A lot has changed in the decade-plus since elusive French indie pop band Phoenix last played in Minnesota. Children have grown, many trends have come and gone, and multiple presidencies have passed. The world is, for better or worse, a different place.
But, as the saying goes, the more some things change, the more they stay the same. In the case of Phoenix’s Tuesday night show at the Palace, this adage proved true, with the band delivering a spectacular concert to an audience of long-starved Twin Cities fans.
The concert opened with a set by indie veterans Porches, who played in a trio format. While some of Porches’ albums are softer, their vibe was pure rock and roll. Because their guitar-driven sound was heavier than expected, the band turned a lot of heads. More than that, they held their own on the large stage with an opening set that was thrilling and complemented what was to come.
Phoenix took the stage following Porches’ strong opening set. The show was the first stop on their current tour, but the band ran like a well-oiled machine from the get-go.
In a way, it felt appropriate to open the show with Wolfgang Amadeus Phoenix smash “Lisztomania.” Though conventional wisdom would suggest leaving the biggest hits for the back half of the set, opening with a hit sent the audience in a frenzy that they wouldn’t leave all show.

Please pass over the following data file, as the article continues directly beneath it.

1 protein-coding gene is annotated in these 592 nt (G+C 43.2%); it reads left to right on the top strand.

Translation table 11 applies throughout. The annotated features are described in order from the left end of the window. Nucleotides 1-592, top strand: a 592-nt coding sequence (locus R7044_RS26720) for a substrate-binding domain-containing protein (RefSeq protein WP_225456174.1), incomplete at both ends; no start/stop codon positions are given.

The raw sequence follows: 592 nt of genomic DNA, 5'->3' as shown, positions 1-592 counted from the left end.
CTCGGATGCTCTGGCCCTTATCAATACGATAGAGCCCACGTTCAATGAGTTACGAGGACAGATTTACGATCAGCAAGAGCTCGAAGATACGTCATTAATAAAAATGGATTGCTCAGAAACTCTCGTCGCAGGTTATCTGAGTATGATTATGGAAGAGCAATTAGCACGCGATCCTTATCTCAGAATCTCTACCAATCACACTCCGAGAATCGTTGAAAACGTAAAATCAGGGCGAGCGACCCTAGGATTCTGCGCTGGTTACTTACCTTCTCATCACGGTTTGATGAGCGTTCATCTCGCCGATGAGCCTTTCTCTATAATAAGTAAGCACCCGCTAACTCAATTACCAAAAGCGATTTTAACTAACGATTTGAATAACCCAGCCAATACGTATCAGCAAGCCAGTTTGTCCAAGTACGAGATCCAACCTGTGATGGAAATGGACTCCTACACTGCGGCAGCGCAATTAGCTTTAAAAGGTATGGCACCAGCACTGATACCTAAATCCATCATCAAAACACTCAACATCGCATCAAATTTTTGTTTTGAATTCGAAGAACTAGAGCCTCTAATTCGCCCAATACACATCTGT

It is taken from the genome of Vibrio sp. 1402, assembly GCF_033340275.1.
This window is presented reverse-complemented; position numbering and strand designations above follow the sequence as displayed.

The early part of the set would include more hits, including former lead singles “Long Distance Call” (from It’s never been like that) and “Entertainment” (from Bankrupt) as well as a brand-new single, “Tonight,” which fit in well alongside the mainstays.
The momentum would build throughout the set, sometimes evolving but rarely subsiding. This led to several highly climactic moments, culminating in the main set closing “Rome,” which was rapturous. The visual production, which was as strong as I’ve seen at the venue, was stunning.
The catchy indie pop songs and visuals combined for a memorable experience. That the band seemed genuinely jazzed to be playing the Twin Cities after such a long break was an added bonus. Singer Thomas Mars made several comments and gestures that indicated as much, including singing Prince’s “Starfish and Coffee” during the encore.
The show simply felt special, a chance for longtime fans to connect with a band they hadn’t seen in a long time, with the band reciprocating by giving it everything they had. The wait may have been long, but the payoff was as greater than even the biggest fan could have expected.